No changes in the jerseys. Benjamin King (Trek-Livestrong) remains in the lead for the Best Young Rider. Clarke keeps the Points jersey and Zwizanski still leads the KOH classification.
The racing continues with the Menomonie Road Race on Saturday, when for the first time ever the race leaes Minnesota and heads to Wisconsin. Finishing with several 3-mile circuits inside the city, the course takes in the challenging rural county roads outside the city that have been a favorite with cyclists of the upper Midwest for years. The men’s road race consists of 95 miles, marked by rolling hills and long climbs that are sure to impact the standings for the entire Nature Valley Grand Prix.
“Tomorrow should be good, supposedly lots of rollers, sounds like Beauce.” said Zwizanski who successfully defended and won the Tour de Beauce last year. “It might be windy, we’re looking forwards to a good hard race.”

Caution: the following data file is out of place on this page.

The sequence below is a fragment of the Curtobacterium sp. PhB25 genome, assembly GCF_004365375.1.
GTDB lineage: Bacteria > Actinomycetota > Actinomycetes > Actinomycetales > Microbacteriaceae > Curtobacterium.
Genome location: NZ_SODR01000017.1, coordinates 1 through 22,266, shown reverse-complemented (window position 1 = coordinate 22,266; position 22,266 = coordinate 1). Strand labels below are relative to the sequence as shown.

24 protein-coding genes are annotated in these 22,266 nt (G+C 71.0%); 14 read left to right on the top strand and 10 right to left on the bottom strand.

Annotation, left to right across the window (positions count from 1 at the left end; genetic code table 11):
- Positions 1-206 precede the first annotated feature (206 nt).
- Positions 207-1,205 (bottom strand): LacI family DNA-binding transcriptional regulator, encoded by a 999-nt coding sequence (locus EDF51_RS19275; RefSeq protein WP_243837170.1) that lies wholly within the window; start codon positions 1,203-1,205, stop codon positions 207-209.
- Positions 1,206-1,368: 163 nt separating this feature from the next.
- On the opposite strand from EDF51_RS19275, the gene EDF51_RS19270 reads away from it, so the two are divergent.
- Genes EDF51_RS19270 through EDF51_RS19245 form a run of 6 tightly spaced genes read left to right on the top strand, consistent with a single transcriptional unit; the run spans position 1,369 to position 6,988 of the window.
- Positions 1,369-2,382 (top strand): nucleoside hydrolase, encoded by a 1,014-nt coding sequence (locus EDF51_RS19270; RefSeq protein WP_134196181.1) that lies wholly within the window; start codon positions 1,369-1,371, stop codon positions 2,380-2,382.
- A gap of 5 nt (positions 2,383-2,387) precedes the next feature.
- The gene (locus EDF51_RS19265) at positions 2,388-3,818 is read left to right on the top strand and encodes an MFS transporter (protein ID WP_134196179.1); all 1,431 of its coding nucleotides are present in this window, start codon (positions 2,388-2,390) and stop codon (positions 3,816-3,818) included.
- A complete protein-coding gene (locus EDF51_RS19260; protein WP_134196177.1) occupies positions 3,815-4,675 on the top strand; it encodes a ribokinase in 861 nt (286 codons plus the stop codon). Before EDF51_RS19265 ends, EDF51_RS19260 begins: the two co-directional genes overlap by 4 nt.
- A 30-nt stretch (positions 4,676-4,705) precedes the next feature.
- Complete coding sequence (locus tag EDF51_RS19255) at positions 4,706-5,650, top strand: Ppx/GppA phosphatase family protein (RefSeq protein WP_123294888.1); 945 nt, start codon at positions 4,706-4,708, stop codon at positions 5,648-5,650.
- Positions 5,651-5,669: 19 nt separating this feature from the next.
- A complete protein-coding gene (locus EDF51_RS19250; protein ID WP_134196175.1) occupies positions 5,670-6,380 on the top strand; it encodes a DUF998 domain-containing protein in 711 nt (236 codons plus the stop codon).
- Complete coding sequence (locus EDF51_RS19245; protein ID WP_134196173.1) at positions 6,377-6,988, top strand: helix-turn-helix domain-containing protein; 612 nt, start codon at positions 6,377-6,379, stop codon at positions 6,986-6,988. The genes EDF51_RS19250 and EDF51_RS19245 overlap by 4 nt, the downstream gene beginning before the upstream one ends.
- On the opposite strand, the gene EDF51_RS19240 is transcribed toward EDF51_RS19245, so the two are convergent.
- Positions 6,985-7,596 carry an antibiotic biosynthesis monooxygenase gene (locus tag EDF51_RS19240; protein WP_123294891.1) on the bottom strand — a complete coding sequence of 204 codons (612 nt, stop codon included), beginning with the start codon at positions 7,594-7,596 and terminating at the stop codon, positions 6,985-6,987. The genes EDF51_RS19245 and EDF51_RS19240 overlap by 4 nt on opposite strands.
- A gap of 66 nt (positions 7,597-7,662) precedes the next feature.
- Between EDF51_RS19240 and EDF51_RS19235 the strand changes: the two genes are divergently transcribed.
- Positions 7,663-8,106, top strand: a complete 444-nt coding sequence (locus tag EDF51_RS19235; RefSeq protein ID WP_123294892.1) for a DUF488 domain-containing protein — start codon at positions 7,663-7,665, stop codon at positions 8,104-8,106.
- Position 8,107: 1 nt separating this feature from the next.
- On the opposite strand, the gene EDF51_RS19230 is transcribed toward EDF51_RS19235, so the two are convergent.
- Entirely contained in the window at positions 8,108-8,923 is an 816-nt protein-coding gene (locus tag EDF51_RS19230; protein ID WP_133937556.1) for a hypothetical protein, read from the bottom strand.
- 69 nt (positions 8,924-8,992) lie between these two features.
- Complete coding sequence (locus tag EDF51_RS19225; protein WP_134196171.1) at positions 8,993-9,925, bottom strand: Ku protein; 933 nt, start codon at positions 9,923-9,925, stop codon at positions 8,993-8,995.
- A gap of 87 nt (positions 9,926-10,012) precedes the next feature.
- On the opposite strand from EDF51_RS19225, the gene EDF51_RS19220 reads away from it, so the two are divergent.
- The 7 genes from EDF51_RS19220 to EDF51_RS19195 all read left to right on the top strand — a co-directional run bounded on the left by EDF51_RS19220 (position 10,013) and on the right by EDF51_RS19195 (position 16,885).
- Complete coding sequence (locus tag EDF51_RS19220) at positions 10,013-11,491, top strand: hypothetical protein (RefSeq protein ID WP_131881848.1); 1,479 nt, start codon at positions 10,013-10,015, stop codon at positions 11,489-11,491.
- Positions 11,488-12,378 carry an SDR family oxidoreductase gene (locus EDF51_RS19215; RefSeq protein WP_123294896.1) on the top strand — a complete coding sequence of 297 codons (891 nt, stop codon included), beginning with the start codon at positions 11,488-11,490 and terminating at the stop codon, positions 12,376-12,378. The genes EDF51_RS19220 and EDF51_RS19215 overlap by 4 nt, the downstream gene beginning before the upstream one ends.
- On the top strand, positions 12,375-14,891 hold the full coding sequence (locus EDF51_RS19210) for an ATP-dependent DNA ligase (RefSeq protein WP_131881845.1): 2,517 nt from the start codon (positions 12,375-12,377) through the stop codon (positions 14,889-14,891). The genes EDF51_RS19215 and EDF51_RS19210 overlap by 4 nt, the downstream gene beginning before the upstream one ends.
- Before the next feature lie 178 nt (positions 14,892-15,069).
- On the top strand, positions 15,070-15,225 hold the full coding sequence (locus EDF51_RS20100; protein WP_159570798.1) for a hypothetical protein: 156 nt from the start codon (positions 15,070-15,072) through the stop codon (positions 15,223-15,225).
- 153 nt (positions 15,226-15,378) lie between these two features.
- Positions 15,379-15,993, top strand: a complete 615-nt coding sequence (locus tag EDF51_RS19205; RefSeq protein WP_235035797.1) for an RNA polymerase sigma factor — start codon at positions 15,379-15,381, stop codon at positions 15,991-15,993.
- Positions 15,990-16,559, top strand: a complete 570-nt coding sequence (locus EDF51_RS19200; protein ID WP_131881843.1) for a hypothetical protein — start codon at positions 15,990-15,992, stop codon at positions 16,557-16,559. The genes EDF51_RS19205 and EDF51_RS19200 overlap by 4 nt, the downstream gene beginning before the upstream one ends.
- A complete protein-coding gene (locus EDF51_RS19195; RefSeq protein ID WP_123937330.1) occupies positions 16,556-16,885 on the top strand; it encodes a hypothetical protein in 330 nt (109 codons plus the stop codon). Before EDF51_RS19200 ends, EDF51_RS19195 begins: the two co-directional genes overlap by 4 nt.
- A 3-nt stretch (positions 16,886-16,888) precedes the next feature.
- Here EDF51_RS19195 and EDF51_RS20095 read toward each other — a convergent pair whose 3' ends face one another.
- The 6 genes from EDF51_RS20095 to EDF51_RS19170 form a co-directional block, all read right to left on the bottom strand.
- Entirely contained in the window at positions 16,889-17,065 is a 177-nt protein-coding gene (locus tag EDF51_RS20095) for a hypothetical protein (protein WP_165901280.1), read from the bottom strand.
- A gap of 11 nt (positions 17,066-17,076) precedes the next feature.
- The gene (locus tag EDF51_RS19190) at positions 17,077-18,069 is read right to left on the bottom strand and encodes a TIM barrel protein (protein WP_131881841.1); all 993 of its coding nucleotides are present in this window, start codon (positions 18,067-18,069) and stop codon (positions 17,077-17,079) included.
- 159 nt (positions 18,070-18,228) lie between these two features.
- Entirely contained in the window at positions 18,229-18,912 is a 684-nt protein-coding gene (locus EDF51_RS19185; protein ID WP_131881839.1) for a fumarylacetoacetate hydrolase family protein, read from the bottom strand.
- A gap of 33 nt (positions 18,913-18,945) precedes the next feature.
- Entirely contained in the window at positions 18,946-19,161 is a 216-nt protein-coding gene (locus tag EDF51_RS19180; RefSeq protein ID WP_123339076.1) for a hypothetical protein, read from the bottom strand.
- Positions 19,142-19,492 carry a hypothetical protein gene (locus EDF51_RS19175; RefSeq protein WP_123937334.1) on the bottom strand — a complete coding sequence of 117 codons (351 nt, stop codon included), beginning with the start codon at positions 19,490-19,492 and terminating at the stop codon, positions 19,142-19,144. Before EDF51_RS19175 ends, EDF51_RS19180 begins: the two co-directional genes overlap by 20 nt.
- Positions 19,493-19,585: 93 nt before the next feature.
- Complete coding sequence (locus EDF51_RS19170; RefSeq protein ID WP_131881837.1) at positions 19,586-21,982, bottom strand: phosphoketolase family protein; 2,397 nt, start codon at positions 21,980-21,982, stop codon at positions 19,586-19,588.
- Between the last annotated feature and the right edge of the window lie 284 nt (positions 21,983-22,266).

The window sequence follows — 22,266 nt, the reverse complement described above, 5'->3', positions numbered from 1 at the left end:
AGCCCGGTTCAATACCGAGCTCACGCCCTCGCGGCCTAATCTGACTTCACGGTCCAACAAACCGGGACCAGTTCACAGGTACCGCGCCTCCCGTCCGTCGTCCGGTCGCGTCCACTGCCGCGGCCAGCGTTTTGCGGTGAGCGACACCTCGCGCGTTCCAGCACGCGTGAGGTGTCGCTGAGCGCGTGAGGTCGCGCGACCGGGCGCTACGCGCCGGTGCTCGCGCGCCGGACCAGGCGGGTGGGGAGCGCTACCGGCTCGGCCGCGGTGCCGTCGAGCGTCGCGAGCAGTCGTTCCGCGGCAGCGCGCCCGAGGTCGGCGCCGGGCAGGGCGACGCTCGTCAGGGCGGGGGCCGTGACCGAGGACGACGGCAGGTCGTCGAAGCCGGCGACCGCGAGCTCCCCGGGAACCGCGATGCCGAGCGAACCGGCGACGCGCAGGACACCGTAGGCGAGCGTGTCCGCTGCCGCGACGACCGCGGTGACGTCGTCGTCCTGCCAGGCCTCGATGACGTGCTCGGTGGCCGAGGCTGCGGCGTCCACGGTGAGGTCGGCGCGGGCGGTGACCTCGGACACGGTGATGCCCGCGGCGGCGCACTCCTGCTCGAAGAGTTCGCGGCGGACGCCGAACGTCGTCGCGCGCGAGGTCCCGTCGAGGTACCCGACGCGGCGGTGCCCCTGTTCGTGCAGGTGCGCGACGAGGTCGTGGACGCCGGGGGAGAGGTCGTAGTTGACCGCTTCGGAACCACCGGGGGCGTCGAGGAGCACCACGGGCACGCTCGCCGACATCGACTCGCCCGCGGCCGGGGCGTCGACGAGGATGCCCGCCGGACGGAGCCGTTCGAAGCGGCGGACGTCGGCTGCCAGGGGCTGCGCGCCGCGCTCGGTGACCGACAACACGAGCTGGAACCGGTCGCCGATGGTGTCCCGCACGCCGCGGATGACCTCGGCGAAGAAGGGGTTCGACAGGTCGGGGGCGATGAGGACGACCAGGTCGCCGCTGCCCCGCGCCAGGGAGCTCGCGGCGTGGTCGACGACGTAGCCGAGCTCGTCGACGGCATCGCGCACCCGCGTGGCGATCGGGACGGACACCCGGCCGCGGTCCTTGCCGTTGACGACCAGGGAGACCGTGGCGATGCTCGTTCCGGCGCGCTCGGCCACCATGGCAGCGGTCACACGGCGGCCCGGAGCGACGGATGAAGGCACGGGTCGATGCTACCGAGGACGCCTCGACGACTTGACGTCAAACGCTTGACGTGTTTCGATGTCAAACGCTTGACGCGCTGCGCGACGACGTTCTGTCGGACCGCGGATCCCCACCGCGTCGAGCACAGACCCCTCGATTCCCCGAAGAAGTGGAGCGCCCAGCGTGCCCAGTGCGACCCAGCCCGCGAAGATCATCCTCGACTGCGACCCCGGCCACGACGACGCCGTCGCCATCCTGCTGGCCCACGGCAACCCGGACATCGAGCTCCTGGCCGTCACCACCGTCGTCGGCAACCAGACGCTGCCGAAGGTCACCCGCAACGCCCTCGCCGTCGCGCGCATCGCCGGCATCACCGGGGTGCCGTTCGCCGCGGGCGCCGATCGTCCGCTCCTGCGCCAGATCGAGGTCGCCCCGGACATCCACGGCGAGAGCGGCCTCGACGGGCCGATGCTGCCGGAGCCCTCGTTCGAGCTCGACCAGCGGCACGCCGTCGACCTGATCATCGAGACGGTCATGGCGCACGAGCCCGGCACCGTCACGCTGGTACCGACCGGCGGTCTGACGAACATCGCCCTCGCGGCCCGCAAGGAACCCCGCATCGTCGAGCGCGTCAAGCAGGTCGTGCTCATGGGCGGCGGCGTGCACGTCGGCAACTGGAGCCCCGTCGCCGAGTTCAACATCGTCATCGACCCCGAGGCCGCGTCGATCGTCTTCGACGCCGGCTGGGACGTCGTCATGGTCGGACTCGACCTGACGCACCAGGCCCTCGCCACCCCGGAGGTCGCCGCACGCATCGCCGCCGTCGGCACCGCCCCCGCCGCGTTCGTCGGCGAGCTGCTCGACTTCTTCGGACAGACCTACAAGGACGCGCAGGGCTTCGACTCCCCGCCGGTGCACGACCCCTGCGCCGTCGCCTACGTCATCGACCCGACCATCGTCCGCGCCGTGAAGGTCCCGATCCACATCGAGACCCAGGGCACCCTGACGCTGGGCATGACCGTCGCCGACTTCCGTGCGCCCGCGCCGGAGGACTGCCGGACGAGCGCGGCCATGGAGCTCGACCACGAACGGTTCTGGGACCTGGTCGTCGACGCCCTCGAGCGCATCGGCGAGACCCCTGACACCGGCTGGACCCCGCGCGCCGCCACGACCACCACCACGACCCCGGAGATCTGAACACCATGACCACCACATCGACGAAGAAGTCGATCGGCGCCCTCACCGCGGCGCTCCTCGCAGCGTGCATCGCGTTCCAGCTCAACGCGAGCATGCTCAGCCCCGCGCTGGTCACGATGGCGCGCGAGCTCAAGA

Stay tuned for videos and photos
Top 10 Stage Results
1. Hilton Clarke (United Healhtcare p/b MAXXIS) 1.09’00″
2. Kenneth Hanson (Team Type 1) st
3. Ben Kersten (Fly V Australia)
4. Jacob Keough (United Healhtcare p/b MAXXIS)
5. David Veilleux (Kelly Benefit Strategies)
6. Davide Frattini (Team Type 1)
7. AAron Kemps (Fly V Australia)
8. Scott Zwizanski (Kelly Benefit Strategies) 3″
9. Luis Romero Amaran (Jamis/Sutter Home p/b Colavita) 3″
10. Andy Jacques-Maynes (BISSELL Pro Cycling) 3″
Top 10 GC After Stage 4
1. Scott Zwizanski (Kelly Benefit Strategies) 2.36’01″
2. Rory Sutherland (United Healhtcare p/b MAXXIS) 9″
3. Zach Bell (Kelly Benefit Strategies) 16″
4. David Veilleux (Kelly Benefit Strategies) 17″
5. Luis Romero Amaran (Jamis/Sutter Home p/b Colavita) 28″
6. Jeremy Vennell (BISSELL Pro Cycling) 31″
7. Bernard van Ulden (Jelly Belly p/b Kenda) 32″
8. Mike Friedman (Jelly Belly p/b Kenda) 34″
9. Robert Sweeting (Team Globalbike p/b Catoma Adventure Shelters) 37″
10. * Benjamin King (Trek-Livestrong) 41″